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June 24, 2017

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More important things than a celeb caught smoking pot

If television and social media networks are any indication, this island has been in a frenzy over a Taiwanese actor who was arrested for smoking marijuana in mainland China. Relatively speaking, it really isn't that serious.

He will be detained in mainland China for a total of 14 days, after which he will be sent back to Taiwan.

Although according to Taiwanese law people found guilty of using category two narcotics, including cannabis, can be given a maximum three-year prison sentence, the accused are generally — if not always — ordered to undergo rehabilitation for a period of "no more than two months."

Some people have pointed out that smoking marijuana is not a serious criminal offense, and that therefore media outlets are making a mountain out of a molehill by saying that the actor has "ruined his career."

It's true that smoking marijuana isn't a serious criminal offense, but entertainment associations in mainland China recently signed an agreement not to hire entertainers who have been involved with drugs. So basically the actor ruined his career by kissing a very big market goodbye.

That being said, he has made good money and he is from a relatively wealthy family. He will survive.

There are other things and people more worthy of concern, such as former Mainland Affairs Council (MAC) Deputy Minister Chang Hsien-yao (張顯耀), who according to his former boss MAC Minister Wang Yu-chi (王郁琦), stands accused of "betraying confidential information."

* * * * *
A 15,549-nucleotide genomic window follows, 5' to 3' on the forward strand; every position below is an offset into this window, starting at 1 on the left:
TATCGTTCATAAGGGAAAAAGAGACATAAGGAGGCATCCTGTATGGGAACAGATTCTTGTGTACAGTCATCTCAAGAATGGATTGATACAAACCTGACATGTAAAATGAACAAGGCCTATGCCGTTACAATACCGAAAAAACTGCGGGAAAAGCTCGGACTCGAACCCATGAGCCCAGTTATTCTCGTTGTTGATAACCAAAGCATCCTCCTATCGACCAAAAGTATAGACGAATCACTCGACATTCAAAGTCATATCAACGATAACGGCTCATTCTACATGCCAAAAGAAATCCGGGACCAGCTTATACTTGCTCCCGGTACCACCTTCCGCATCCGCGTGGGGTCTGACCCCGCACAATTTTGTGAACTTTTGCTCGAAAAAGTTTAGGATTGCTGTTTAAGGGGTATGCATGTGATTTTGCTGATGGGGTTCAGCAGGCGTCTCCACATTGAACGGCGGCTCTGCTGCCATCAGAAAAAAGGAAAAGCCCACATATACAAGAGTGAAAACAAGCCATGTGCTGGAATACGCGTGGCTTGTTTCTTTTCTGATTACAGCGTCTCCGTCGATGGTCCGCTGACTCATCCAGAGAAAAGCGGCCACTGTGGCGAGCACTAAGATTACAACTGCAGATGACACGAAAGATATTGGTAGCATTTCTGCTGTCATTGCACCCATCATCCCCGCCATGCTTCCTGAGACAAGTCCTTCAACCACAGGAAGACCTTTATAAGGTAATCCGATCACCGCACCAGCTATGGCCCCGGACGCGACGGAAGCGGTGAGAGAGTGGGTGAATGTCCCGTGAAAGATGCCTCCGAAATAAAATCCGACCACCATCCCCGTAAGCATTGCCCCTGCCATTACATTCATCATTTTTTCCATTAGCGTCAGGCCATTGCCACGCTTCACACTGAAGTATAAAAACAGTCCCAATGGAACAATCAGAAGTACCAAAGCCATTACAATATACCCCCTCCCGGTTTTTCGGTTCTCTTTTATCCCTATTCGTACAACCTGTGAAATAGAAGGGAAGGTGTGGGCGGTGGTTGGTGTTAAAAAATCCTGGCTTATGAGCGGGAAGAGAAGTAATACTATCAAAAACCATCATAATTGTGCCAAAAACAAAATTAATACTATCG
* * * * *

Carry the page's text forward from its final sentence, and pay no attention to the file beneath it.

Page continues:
This is very serious: Taiwan's biggest trading partner and biggest military threat is mainland China. And those who know politics in Taiwan know that Taiwanese politics boils down to one thing and one thing only: cross-strait relations. Cross-strait relations are precisely what the MAC and its mainland Chinese counterpart, the Taiwan Affairs Office (TAO), were created to oversee.

The MAC and the TAO manage cross-strait ties because their ministries of foreign affairs cannot. Having the ministries of foreign affairs be in charge of such a thing would mean that Taiwan and China recognize each other as foreign states. Neither side will have that. At least not in the foreseeable future.

Because the R.O.C. and the PRC don't recognize each other's legitimacy, official interaction was a very problematic thing up until quite recently. In order to solve this problem, quasi-official agencies like Taipei's Straits Exchange Foundation (SEF) and Beijing's Association for Relations Across the Taiwan Straits (ARATS) were set up to facilitate interaction on a quasi-official level. The SEF and ARATS fall under the MAC and the TAO, respectively.

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